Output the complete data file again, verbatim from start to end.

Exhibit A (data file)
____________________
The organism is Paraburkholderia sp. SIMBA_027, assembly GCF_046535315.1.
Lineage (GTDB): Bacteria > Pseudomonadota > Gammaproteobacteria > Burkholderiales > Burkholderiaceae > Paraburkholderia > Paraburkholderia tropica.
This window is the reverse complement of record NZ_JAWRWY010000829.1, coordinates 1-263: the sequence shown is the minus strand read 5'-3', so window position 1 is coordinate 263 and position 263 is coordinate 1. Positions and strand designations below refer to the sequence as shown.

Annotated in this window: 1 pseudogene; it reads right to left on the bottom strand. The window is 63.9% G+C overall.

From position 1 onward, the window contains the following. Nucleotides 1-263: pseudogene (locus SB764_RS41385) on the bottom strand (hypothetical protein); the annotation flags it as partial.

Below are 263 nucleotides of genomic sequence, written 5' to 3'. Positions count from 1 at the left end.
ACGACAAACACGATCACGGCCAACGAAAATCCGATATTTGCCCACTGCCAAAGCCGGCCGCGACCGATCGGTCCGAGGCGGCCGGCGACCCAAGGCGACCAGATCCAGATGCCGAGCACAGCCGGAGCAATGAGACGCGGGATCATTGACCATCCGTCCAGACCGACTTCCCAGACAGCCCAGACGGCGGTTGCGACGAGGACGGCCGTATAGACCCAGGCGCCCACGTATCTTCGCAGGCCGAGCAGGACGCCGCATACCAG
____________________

The organism is Paraburkholderia sp. SIMBA_027, assembly GCF_046535315.1.
Lineage (GTDB): Bacteria > Pseudomonadota > Gammaproteobacteria > Burkholderiales > Burkholderiaceae > Paraburkholderia > Paraburkholderia tropica.
This window is the reverse complement of record NZ_JAWRWY010000829.1, coordinates 1-263: the sequence shown is the minus strand read 5'-3', so window position 1 is coordinate 263 and position 263 is coordinate 1. Positions and strand designations below refer to the sequence as shown.

Annotated in this window: 1 pseudogene; it reads right to left on the bottom strand. The window is 63.9% G+C overall.

From position 1 onward, the window contains the following. Nucleotides 1-263: pseudogene (locus SB764_RS41385) on the bottom strand (hypothetical protein); the annotation flags it as partial.

Below are 263 nucleotides of genomic sequence, written 5' to 3'. Positions count from 1 at the left end.
ACGACAAACACGATCACGGCCAACGAAAATCCGATATTTGCCCACTGCCAAAGCCGGCCGCGACCGATCGGTCCGAGGCGGCCGGCGACCCAAGGCGACCAGATCCAGATGCCGAGCACAGCCGGAGCAATGAGACGCGGGATCATTGACCATCCGTCCAGACCGACTTCCCAGACAGCCCAGACGGCGGTTGCGACGAGGACGGCCGTATAGACCCAGGCGCCCACGTATCTTCGCAGGCCGAGCAGGACGCCGCATACCAG